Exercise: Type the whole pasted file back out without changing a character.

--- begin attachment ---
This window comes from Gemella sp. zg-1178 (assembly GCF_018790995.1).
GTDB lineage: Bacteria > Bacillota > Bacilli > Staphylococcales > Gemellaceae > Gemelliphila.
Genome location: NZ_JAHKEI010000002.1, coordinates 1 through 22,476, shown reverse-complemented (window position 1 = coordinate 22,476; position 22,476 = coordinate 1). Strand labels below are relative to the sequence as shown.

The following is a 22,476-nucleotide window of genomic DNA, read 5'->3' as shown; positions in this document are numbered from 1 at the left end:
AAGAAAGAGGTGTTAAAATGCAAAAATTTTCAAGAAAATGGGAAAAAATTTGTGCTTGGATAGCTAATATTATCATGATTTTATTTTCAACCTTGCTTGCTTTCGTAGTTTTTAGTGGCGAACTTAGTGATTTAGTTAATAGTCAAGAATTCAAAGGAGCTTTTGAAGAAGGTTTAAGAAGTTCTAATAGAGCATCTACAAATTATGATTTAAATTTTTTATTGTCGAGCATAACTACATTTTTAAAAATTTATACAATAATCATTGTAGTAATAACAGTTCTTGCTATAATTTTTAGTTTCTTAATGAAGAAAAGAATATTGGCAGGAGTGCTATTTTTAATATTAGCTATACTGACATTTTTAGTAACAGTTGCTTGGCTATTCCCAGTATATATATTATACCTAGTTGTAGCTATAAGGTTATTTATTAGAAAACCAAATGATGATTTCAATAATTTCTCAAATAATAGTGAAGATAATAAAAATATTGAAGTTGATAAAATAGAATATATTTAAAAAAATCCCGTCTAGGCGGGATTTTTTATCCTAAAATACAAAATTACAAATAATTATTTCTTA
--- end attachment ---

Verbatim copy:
This window comes from Gemella sp. zg-1178 (assembly GCF_018790995.1).
GTDB lineage: Bacteria > Bacillota > Bacilli > Staphylococcales > Gemellaceae > Gemelliphila.
Genome location: NZ_JAHKEI010000002.1, coordinates 1 through 22,476, shown reverse-complemented (window position 1 = coordinate 22,476; position 22,476 = coordinate 1). Strand labels below are relative to the sequence as shown.

The following is a 22,476-nucleotide window of genomic DNA, read 5'->3' as shown; positions in this document are numbered from 1 at the left end:
AAGAAAGAGGTGTTAAAATGCAAAAATTTTCAAGAAAATGGGAAAAAATTTGTGCTTGGATAGCTAATATTATCATGATTTTATTTTCAACCTTGCTTGCTTTCGTAGTTTTTAGTGGCGAACTTAGTGATTTAGTTAATAGTCAAGAATTCAAAGGAGCTTTTGAAGAAGGTTTAAGAAGTTCTAATAGAGCATCTACAAATTATGATTTAAATTTTTTATTGTCGAGCATAACTACATTTTTAAAAATTTATACAATAATCATTGTAGTAATAACAGTTCTTGCTATAATTTTTAGTTTCTTAATGAAGAAAAGAATATTGGCAGGAGTGCTATTTTTAATATTAGCTATACTGACATTTTTAGTAACAGTTGCTTGGCTATTCCCAGTATATATATTATACCTAGTTGTAGCTATAAGGTTATTTATTAGAAAACCAAATGATGATTTCAATAATTTCTCAAATAATAGTGAAGATAATAAAAATATTGAAGTTGATAAAATAGAATATATTTAAAAAAATCCCGTCTAGGCGGGATTTTTTATCCTAAAATACAAAATTACAAATAATTATTTCTTA